Bund activities in Los Angeles had increasingly come under surveillance by the United States government and local Jewish organizations. In one such report of activities at Deutsches Haus, Diebel indicated that he planned to throw pamphlets off the Metropolitan Building in downtown, disguising himself by wearing “colored glasses.” The Bund also attempted to appeal to American sentiment by re-contextualizing the work of famous American patriots, like Benjamin Franklin, to demonstrate that the founding fathers supported white supremacy and condemned Jews, just like Hitler.
To bring about “der tag,” or “the day” when the German-American Bund would take control of the United States, Diebel and others in the Bund trained in the use of firearms at shooting ranges. Fortunately, he was prevented from obtaining weapons. Although he had tried to become a citizen through naturalization, photographs with the Bund and materials from his bookstore were presented as evidence to block his application.
“Der tag” never arrived, and Hans Diebel, along with Schwinn, was arrested after the December 7, 1941 attack on Pearl Harbor that thrust the U.S. into World War II. The Aryan Bookstore was raided, and Diebel was imprisoned. He was deported and moved to Frankfurt, Germany.
In June of 1942, a raid was conducted on an Aryan bookstore in Los Angeles, yielding a great deal of Nazi paraphernalia.
Hans Diebel gives a speech at Hindenburg Park in La Crescenta. Hermann Schwinn stands to the right of the podium.
Copyright notice: Any materials under copyright in this exhibit are covered by the Fair Use provision of the Copyright Act. Permission and preferred attribution were requested of all copyright holders.
A Night at the Garden. Dir. Marshall Curry. YouTube, produced by Field of Vision, 11 Oct. 2017.
Kuhn, Fritz. “Nazis Rallied at Madison Square Garden.” WNYC, 1 May 2019. Audio provided with special thanks to the WNYC Archives Collection.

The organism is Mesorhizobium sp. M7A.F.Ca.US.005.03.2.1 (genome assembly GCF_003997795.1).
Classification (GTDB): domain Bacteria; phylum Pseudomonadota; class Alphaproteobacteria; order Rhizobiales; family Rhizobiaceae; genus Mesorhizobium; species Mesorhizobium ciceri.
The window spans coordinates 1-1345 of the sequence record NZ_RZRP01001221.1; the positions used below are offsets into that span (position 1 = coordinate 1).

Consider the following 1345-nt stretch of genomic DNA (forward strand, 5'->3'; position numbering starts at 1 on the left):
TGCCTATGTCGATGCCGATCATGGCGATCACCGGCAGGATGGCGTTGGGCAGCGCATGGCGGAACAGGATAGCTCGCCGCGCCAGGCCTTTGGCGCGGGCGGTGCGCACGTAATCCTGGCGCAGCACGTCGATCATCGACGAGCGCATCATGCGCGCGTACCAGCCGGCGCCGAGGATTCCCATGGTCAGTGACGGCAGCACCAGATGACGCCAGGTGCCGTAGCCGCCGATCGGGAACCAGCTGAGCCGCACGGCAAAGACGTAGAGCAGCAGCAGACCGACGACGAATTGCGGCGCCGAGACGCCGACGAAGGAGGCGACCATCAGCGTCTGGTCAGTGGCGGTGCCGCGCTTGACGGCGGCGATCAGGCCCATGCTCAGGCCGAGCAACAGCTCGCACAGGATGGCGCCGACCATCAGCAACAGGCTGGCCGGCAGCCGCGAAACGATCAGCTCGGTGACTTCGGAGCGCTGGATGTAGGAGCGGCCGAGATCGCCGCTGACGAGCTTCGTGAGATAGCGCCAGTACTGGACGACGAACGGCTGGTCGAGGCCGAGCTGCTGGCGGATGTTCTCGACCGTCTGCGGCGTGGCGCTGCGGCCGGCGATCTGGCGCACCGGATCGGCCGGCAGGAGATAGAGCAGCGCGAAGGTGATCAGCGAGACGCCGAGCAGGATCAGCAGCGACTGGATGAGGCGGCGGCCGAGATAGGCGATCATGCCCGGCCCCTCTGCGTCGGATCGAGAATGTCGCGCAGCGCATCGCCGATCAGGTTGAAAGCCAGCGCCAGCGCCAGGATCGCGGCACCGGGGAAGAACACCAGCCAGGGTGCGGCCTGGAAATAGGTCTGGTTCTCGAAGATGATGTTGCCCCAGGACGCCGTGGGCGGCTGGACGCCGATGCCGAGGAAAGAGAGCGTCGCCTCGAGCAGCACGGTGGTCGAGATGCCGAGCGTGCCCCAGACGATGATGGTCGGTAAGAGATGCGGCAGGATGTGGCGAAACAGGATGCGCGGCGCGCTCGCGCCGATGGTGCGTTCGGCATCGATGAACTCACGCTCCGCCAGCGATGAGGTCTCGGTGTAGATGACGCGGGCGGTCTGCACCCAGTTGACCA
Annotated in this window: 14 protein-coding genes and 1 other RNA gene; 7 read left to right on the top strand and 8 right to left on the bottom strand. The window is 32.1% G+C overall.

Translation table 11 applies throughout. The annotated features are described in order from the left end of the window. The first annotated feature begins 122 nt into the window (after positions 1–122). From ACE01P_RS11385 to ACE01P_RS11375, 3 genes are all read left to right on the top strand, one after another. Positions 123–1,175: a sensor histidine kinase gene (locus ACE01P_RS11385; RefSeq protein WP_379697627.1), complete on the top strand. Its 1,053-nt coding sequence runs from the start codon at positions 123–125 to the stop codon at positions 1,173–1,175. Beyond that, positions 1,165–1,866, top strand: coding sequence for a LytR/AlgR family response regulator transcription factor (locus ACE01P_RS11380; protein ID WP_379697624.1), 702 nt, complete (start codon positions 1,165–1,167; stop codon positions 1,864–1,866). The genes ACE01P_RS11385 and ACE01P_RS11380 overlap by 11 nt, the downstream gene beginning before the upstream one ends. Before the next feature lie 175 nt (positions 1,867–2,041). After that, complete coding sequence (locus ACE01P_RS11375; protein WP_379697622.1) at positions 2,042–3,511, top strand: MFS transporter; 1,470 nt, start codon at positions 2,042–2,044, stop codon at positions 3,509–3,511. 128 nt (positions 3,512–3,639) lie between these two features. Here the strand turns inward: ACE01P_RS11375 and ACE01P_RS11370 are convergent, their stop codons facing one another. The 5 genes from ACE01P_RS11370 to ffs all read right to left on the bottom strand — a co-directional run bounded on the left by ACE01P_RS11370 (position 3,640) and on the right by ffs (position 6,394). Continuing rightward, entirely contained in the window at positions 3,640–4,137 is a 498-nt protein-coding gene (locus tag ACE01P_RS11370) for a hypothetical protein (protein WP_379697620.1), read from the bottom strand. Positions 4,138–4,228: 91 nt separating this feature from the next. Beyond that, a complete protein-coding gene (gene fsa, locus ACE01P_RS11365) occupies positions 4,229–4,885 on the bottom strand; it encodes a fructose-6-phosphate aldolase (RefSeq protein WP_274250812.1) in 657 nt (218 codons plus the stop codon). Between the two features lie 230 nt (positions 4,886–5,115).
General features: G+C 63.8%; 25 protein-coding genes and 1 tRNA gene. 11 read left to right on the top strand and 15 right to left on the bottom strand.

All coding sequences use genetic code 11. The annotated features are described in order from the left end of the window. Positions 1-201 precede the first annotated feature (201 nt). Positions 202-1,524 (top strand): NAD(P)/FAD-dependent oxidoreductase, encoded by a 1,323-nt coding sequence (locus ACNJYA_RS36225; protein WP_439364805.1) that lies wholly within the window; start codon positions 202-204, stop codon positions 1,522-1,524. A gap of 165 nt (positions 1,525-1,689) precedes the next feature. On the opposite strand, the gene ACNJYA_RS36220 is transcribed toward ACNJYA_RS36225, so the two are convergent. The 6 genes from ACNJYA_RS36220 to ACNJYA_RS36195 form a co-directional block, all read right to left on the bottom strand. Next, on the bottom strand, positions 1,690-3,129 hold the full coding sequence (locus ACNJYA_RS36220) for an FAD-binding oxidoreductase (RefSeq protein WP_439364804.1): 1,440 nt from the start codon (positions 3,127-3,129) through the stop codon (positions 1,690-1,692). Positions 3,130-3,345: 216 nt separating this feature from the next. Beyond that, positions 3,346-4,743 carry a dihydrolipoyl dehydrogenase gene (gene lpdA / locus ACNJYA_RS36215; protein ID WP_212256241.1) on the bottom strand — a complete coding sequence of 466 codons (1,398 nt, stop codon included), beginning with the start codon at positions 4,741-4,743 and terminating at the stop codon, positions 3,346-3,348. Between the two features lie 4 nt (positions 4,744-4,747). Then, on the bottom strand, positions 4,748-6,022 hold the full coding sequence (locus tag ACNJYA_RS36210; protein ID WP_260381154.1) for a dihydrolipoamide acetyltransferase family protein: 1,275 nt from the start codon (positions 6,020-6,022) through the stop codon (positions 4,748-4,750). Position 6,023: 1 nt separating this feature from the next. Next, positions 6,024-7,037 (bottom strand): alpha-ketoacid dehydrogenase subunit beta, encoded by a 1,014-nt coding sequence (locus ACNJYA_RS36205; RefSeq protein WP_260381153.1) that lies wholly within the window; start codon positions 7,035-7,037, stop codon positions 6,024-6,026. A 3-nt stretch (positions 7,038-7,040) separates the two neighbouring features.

Members of the German-American Bund form a guard of honor before the speaker's stand as Fritz Kuhn, leader of the Bund, addresses a crowd at Hindenberg Park, La Crescenta, near Los Angeles, California, on April 30, 1939. “American Nazis in the 1930s-The German American Bund.” Associated Press. The Atlantic, 5 June 2017.
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German American Bund leader Fritz Kuhn, (center, front), and members of his staff pay their respects to Germany's Chancellor Adolf Hitler, during a visit to Berlin. “American Nazis in the 1930s-The German American Bund.” Bettmann Archive. The Atlantic, 5 June 2017.
German American Bund (membership card); Amerikadeutscher Volksbund. Jewish Federation Council of Greater Los Angeles, Community Relations Committee Collection. In Our Own Backyard: Resisting Nazi Propaganda in Southern California 1933-1945. California State University, Northridge Digital Library.
THE FALL OF A FUEHER:
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Hans Diebel, Hindenburg Park. Los Angeles Herald Examiner Photo Collection. Los Angeles Public Library. 9 Jan. 1941. Tessa. Accessed Jan 2021.
Spy R-3 reports activities at German House. Jewish Federation Council of Greater Los Angeles, Community Relations Committee Collection. In Our Own Backyard: Resisting Nazi Propaganda in Southern California 1933-1945. California State University, Northridge Digital Library.
Hans Diebel at Firing Range. Jewish Federation Council of Greater Los Angeles, Community Relations Committee Collection. In Our Own Backyard: Resisting Nazi Propaganda in Southern California 1933-1945. California State University, Northridge Digital Library.
“Former Bund Leader Convicted In Absentia by German Court.” San Bernardino Sun, vol. 54, no. 201, 21 April 1948. California Digital Newspaper Collection, Center for Bibliographic Studies and Research, University of the California, Riverside.
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United States Congress, Senate. Journal of the Senate of the United States of America. California State Printing Office, fifty-fifth session, 1943, pp. 1367. Google Books.